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Things to do around Boston this weekend and beyond

"Hadestown," presented by Broadway In Boston, is at the Citizens Bank Opera House Nov. 2-14.T Charles Erickson


Pop & Rock

AMYTHYST KIAH “Wary + Strange,” the latest album by this guitarist, songwriter, and member of the string band supergroup Our Native Daughters, explodes ideas of American music in thrilling ways, with songs that revel in joy and crumble in heartbreak with vitality and exquisite playing. Oct. 29, 8 p.m. Crystal Ballroom at Somerville Theatre, Somerville. crystalballroomboston.com

ONCE UPON A VERY GRCB HALLOWEEN After a year off, Boston venues are teeming with Halloween shows where artists “dress up” like influences and peers for cover sets. This benefit for Girls Rock Campaign Boston will feature local musicians transforming into acts like Siouxsie and the Banshees, Paramore, Alex Lahey, and Dinah Washington. Oct. 31, 2 p.m. Crystal Ballroom at Somerville Theatre, Somerville. crystalballroomboston.com


CHLOE MORIONDO This 19-year-old bedroom-pop sensation from Michigan keeps the flame of pop-punk alive with big chords and emotion-wracked lyrics. With the TikTok-beloved hip-pop shapeshifter Ashnikko. Nov. 1-2, 6:30 p.m. (doors). Paradise Rock Club. 617-562-8800, crossroadspresents.com


Folk, World & Country

A STRANGER THINGS HALLOWEEN Local roots-pop outfit Noble Dust puts on their fourth annual Halloween show with a trip back to the 1980s for musical and bad fashion choices. This year they’re joined by Rachel Summer and Hazel Royer, who will pay tribute to the hardscrabble folk-bluegrass of Hazel Dickens and Alice Gerard, with Maxfield Anderson channeling David Grisman’s mandolin playing in accompaniment. Oct. 31, 7 p.m. $16. The Burren, 247 Elm St., Somerville. 617-776-6896, www.burren.com

S.G. GOODMAN On her bracing debut, “Old Time Feeling,” this born-and-raised rural Kentuckian uses a gritty version of roots rock to articulate her perspective on what ails us, with a particular focus on what the Drive-By Trucker’s Patterson Hood once referred to as “the duality of the Southern Thing.” Nov. 2, 8 p.m. $10. The Press Room, 77 Daniel St., Portsmouth, N.H. 603-431-5186, www.pressroomnh.com


CHUCK PROPHET AND THE MISSION EXPRESS One of the great underappreciated gems of roots music broadly understood, Prophet wends his way to the East Coast from his San Francisco home along with his band to give us a first live listen to pandemic release “The Land That Time Forgot.” Nov. 4, 8 p.m. $30. Narrows Center for the Arts, 16 Anawan St., Fall River. 508-323-1926, www.narrowscenter.org


Jazz & Blues

WILLIE J. LAWS BAND The locally based guitarist, songwriter, and singer hails from the Gulf coast of Texas, and his deeply funky blues is rooted in that region’s rich musical soil, incorporating soul, country, rock ‘n’ roll, and Afro-Caribbean influences. Oct. 30, 6-9 p.m. No cover. The Porch Southern Fare & Juke Joint, 175 Rivers Edge Drive, Medford. 781-874-9357, www.theporchsouthern.com

DEE DEE BRIDGEWATER & BILL CHARLAP Two Grammy-winning jazz masters, sassy singer Bridgewater and piano poet Charlap, join forces for a sublime, swinging evening of standards by the likes of Duke Ellington, Cole Porter, Michel Legrand, and more. Oct. 30, 8 and 10 p.m. $40-$55. Scullers, 400 Soldiers Field Road. 866-777-8932, www.scullersjazz.com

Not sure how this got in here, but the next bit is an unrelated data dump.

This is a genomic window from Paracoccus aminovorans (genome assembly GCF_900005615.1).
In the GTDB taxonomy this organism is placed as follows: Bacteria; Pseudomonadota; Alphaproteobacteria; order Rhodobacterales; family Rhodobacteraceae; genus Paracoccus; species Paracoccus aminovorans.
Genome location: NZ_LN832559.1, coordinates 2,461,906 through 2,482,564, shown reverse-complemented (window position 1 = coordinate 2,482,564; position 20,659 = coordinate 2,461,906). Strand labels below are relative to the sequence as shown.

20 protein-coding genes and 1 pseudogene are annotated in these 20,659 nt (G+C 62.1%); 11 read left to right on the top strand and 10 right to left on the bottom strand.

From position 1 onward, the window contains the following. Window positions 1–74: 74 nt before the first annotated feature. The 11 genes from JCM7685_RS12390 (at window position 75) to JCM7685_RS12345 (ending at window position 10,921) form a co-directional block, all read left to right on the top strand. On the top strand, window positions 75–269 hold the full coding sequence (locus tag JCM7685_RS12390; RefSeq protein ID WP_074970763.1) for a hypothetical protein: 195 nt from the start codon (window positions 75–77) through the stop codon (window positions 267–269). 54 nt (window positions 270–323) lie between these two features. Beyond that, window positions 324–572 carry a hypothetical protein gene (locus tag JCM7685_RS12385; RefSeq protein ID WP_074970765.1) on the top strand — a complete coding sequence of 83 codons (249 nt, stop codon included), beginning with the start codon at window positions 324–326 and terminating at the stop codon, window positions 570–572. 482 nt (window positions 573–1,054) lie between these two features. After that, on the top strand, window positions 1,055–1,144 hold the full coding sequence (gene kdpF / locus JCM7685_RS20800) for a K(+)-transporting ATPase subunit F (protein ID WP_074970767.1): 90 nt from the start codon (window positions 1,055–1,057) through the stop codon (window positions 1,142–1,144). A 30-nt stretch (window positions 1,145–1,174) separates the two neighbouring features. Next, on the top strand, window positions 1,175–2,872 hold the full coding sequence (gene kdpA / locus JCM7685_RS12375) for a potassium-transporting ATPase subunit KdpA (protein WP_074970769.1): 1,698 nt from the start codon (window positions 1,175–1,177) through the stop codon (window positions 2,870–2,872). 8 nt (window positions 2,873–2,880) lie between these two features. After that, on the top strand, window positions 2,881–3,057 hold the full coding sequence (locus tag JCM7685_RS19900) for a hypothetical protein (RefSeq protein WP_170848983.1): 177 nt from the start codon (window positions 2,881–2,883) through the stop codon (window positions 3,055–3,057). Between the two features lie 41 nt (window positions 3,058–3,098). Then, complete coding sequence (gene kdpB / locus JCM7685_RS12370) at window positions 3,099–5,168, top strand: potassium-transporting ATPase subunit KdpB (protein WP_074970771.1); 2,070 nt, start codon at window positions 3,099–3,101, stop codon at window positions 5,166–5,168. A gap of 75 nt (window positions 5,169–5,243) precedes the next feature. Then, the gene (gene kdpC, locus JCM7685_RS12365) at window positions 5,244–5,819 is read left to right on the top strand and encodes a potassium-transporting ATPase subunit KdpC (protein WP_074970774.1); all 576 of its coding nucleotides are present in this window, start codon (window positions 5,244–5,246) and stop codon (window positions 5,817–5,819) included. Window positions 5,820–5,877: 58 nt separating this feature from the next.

PANDELIS KARAYORGIS TRIO: A TRIBUTE TO HASAAN, MONK & HOPE Marvelous pianist Karayorgis and his longtime, powerhouse rhythm section — bassist Nate McBride and drummer Luther Gray — will play music by individualistic composers and pianists Hasaan Ibn Ali, Thelonious Monk, and Elmo Hope. The program will include compositions from Hasaan’s lost album “Metaphysics,” recorded in 1965 but unreleased until 2021. Nov. 2, 10:15 p.m. $10. Lilypad, 1353 Cambridge St., Cambridge. www.lilypadinman.com




BOSTON SYMPHONY ORCHESTRA BSO youth and family concerts conductor Thomas Wilkins leads a subscription program that will appeal to all ages as electric bassist Victor Wooten takes the spotlight in his own concerto for electric bass and orchestra, “La Lección Tres” (Oct. 29-31). Next week, guest conductor Dima Slobodeniouk leads the orchestra as pianist Beatrice Rana makes her highly anticipated BSO debut (Nov. 4-6). Symphony Hall. 617-266-1200, www.bso.org

NEWTON NEW PHILHARMONIA ORCHESTRA This Metro Boston orchestra kicks off its season by featuring some hometown talent in Keila Wakao, the 15-year-old violinist from Newton who took top honors in the junior category at the 2021 Menuhin Competition. Jorge Soto conducts. Oct. 30, 7:30 p.m., and Oct. 31, 3 p.m. Newton North High School. 617-527-9717, www.newphil.org




HADESTOWN From its origins as a community-theater piece in Vermont to a concept album to a full-fledged Broadway musical, “Hadestown” has had a circuitous journey that led to eight Tony Awards in 2019, including Best Musical. Anais Mitchell, who grew up on a sheep farm in Vermont, wrote the music, lyrics, and book for this folk- and jazz-infused retelling of the Greek myth of Orpheus and Eurydice, entwined with the tale of King Hades and his restless wife Persephone. Developed with and directed by Rachel Chavkin. Nov. 2-14. Presented by Broadway In Boston at Citizens Bank Opera House. www.BroadwayInBoston.com


BLKS Three Black women in their 20s who are trying to cope with romantic and career challenges embark on a freewheeling night on the town after one of them experiences a health scare. This play by Aziza Barnes is directed by Tonasia Jones and features Shanelle Chloe Villegas, Thomika Marie Bridwell, and Kelsey Fonise. Oct. 29-Nov. 20. SpeakEasy Stage Company. At Roberts Studio Theatre, Calderwood Pavilion, Boston Center for the Arts. 617-933-8600, www.SpeakEasyStage.com

THE ROCKY HORROR SHOW Richard O’Brien’s cult classic musical about a mad scientist, a naive engaged couple, and an artificially created Adonis is directed by David Lucey, with music direction by Mindy Cimini. Featuring Peter Mill as Dr. Frank ‘N’ Furter, Christina Jones as Janet, Ryan Norton as Brad, and Jack Manning as Rocky Horror. Through Nov. 6. Presented by Moonbox Productions. At pop-up theater at 25 Brattle St., Harvard Square, Cambridge. Tickets at https://bit.ly/ROCKYTKTS